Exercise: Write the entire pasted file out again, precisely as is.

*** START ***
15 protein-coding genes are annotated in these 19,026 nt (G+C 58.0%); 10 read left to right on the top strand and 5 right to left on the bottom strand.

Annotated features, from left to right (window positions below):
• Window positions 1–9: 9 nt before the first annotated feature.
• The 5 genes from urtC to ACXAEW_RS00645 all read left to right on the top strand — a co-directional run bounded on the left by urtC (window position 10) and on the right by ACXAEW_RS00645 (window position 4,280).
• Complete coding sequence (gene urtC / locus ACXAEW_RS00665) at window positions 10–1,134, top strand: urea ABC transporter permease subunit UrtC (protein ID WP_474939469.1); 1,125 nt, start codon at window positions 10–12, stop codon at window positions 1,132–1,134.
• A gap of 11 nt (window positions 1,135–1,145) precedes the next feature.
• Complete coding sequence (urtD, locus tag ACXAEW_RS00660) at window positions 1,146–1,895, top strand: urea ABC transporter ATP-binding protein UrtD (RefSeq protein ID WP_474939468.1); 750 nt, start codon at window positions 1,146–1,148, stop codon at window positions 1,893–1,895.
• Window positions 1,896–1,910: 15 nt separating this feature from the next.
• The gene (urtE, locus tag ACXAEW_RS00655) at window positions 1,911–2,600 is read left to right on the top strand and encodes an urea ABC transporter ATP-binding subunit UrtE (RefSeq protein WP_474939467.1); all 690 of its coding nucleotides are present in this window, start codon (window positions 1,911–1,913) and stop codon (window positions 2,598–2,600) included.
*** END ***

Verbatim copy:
15 protein-coding genes are annotated in these 19,026 nt (G+C 58.0%); 10 read left to right on the top strand and 5 right to left on the bottom strand.

Annotated features, from left to right (window positions below):
• Window positions 1–9: 9 nt before the first annotated feature.
• The 5 genes from urtC to ACXAEW_RS00645 all read left to right on the top strand — a co-directional run bounded on the left by urtC (window position 10) and on the right by ACXAEW_RS00645 (window position 4,280).
• Complete coding sequence (gene urtC / locus ACXAEW_RS00665) at window positions 10–1,134, top strand: urea ABC transporter permease subunit UrtC (protein ID WP_474939469.1); 1,125 nt, start codon at window positions 10–12, stop codon at window positions 1,132–1,134.
• A gap of 11 nt (window positions 1,135–1,145) precedes the next feature.
• Complete coding sequence (urtD, locus tag ACXAEW_RS00660) at window positions 1,146–1,895, top strand: urea ABC transporter ATP-binding protein UrtD (RefSeq protein ID WP_474939468.1); 750 nt, start codon at window positions 1,146–1,148, stop codon at window positions 1,893–1,895.
• Window positions 1,896–1,910: 15 nt separating this feature from the next.
• The gene (urtE, locus tag ACXAEW_RS00655) at window positions 1,911–2,600 is read left to right on the top strand and encodes an urea ABC transporter ATP-binding subunit UrtE (RefSeq protein WP_474939467.1); all 690 of its coding nucleotides are present in this window, start codon (window positions 1,911–1,913) and stop codon (window positions 2,598–2,600) included.